Audio is an often over looked aspect of a final video project. But the audio in a presentation is as important as the video components. The normal person will be able to put up with bad video and good audio better than they will be able to put up with good video and bad audio. The human eye is just much better at filling in the gaps than the ear is. Paying attention to the audio components will go a long way in making a production look professional. Audio editing is a very complex process. FCP has relatively good basic editing tools, but a dedicated audio program may be needed for greater control of audio.
- Gain an appreciation for the importance of audio
- Understand the basic use of Filters on audio
- Control Levels over time
Simply Audio Filters
Just as there are filters available for video clips, there are filters for the audio components of a composition as well. After an audio track is selected in the time line, and audio filter can be applied by selecting a filter from the audio filters collection under the Effects menu. There are filters available to clean up some basic audio problems (remove hum, clean up strong S sounds, etc) and several special effects (such as reverb). There is help inside of FCP for each filter. Once a filter is applied to a clip, it can be modified by double clicking on the clip to open it in the Viewer window. That window has an Filters tab that can be used to control all the filters on a clip. This Filters tab has a great deal of power in it, but is rather complex to use.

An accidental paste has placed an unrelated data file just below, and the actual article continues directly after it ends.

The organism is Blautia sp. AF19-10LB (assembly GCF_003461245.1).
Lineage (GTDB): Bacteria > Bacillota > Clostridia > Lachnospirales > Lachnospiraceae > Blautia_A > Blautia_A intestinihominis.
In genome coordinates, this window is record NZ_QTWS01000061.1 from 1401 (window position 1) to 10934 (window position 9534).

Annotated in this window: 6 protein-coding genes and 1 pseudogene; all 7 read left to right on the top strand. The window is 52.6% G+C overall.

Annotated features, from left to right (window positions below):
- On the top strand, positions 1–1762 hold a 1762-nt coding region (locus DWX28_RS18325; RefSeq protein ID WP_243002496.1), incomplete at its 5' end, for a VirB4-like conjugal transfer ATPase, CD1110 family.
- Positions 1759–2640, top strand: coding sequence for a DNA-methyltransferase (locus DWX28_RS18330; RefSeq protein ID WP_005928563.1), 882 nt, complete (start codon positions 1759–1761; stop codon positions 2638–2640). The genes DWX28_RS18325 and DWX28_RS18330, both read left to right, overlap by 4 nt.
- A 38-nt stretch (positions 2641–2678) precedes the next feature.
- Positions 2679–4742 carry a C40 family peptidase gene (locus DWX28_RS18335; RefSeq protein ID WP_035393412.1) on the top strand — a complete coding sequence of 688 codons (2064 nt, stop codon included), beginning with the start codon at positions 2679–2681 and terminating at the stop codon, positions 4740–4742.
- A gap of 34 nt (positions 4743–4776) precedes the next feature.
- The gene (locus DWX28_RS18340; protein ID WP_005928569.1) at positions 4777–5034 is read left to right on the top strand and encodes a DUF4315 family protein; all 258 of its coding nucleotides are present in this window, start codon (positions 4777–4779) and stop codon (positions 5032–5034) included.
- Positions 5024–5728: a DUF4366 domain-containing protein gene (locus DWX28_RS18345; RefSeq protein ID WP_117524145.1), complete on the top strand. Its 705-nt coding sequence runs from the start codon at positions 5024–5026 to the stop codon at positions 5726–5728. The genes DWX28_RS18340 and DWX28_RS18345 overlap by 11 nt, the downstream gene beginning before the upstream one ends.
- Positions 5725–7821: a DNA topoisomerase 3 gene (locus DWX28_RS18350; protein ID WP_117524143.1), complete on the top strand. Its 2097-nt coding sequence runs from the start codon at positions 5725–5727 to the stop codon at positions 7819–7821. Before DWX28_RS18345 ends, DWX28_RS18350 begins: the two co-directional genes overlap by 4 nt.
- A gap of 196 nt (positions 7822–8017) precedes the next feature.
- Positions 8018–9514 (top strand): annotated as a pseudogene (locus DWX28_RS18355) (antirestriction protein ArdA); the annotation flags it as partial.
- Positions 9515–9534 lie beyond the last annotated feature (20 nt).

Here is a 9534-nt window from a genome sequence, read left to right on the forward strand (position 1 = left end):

In addition to audio filters, audio transitions are also available when two audio clips butt up against each other. Not often of real use, but worth noting.
Changing Levels Over Time
Changing audio levels over time is one of the main tasks that people wish to perform. The basic example of this is that they want the sound track for a clip to come up from silent to full volume while another clip fades out (such as a voice over fading out while music starts up)
Changing audio levels over time involves setting key frames in the audio's time line, and then setting the audio level at each key frame.